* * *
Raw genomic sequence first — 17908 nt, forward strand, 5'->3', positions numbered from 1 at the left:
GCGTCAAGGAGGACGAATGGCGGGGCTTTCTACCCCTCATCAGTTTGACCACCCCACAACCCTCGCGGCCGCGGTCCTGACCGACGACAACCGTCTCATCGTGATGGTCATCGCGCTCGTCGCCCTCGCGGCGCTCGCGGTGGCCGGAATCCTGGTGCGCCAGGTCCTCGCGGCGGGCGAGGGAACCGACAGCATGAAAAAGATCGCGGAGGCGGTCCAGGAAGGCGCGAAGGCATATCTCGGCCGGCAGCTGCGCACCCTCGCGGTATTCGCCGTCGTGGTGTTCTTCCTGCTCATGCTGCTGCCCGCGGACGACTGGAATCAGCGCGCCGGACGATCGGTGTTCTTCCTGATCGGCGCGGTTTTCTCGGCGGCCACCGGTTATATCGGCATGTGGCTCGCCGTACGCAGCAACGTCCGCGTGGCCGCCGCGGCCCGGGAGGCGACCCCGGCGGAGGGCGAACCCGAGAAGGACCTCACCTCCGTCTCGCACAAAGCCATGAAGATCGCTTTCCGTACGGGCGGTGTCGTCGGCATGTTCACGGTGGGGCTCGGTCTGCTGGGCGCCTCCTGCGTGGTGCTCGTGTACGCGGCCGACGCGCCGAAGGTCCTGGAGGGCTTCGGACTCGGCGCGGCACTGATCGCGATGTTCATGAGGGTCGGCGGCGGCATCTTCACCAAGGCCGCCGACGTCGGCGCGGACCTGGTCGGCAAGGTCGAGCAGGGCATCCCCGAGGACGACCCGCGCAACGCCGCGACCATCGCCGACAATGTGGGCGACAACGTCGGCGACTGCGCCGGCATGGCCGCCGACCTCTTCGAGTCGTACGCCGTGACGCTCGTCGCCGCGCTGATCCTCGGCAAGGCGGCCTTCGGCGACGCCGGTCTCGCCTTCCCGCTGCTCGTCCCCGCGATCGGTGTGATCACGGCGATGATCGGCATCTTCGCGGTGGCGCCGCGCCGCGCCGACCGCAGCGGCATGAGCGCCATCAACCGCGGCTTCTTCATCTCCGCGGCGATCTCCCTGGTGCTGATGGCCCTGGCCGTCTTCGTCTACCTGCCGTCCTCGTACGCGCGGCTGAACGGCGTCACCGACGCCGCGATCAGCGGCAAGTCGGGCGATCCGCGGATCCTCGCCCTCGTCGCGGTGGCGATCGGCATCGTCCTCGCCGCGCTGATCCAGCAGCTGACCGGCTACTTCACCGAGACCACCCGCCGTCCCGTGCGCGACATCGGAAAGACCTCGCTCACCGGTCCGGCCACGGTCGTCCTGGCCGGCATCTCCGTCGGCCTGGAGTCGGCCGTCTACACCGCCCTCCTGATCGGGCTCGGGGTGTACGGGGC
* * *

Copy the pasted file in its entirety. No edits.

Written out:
Raw genomic sequence first — 17908 nt, forward strand, 5'->3', positions numbered from 1 at the left:
GCGTCAAGGAGGACGAATGGCGGGGCTTTCTACCCCTCATCAGTTTGACCACCCCACAACCCTCGCGGCCGCGGTCCTGACCGACGACAACCGTCTCATCGTGATGGTCATCGCGCTCGTCGCCCTCGCGGCGCTCGCGGTGGCCGGAATCCTGGTGCGCCAGGTCCTCGCGGCGGGCGAGGGAACCGACAGCATGAAAAAGATCGCGGAGGCGGTCCAGGAAGGCGCGAAGGCATATCTCGGCCGGCAGCTGCGCACCCTCGCGGTATTCGCCGTCGTGGTGTTCTTCCTGCTCATGCTGCTGCCCGCGGACGACTGGAATCAGCGCGCCGGACGATCGGTGTTCTTCCTGATCGGCGCGGTTTTCTCGGCGGCCACCGGTTATATCGGCATGTGGCTCGCCGTACGCAGCAACGTCCGCGTGGCCGCCGCGGCCCGGGAGGCGACCCCGGCGGAGGGCGAACCCGAGAAGGACCTCACCTCCGTCTCGCACAAAGCCATGAAGATCGCTTTCCGTACGGGCGGTGTCGTCGGCATGTTCACGGTGGGGCTCGGTCTGCTGGGCGCCTCCTGCGTGGTGCTCGTGTACGCGGCCGACGCGCCGAAGGTCCTGGAGGGCTTCGGACTCGGCGCGGCACTGATCGCGATGTTCATGAGGGTCGGCGGCGGCATCTTCACCAAGGCCGCCGACGTCGGCGCGGACCTGGTCGGCAAGGTCGAGCAGGGCATCCCCGAGGACGACCCGCGCAACGCCGCGACCATCGCCGACAATGTGGGCGACAACGTCGGCGACTGCGCCGGCATGGCCGCCGACCTCTTCGAGTCGTACGCCGTGACGCTCGTCGCCGCGCTGATCCTCGGCAAGGCGGCCTTCGGCGACGCCGGTCTCGCCTTCCCGCTGCTCGTCCCCGCGATCGGTGTGATCACGGCGATGATCGGCATCTTCGCGGTGGCGCCGCGCCGCGCCGACCGCAGCGGCATGAGCGCCATCAACCGCGGCTTCTTCATCTCCGCGGCGATCTCCCTGGTGCTGATGGCCCTGGCCGTCTTCGTCTACCTGCCGTCCTCGTACGCGCGGCTGAACGGCGTCACCGACGCCGCGATCAGCGGCAAGTCGGGCGATCCGCGGATCCTCGCCCTCGTCGCGGTGGCGATCGGCATCGTCCTCGCCGCGCTGATCCAGCAGCTGACCGGCTACTTCACCGAGACCACCCGCCGTCCCGTGCGCGACATCGGAAAGACCTCGCTCACCGGTCCGGCCACGGTCGTCCTGGCCGGCATCTCCGTCGGCCTGGAGTCGGCCGTCTACACCGCCCTCCTGATCGGGCTCGGGGTGTACGGGGC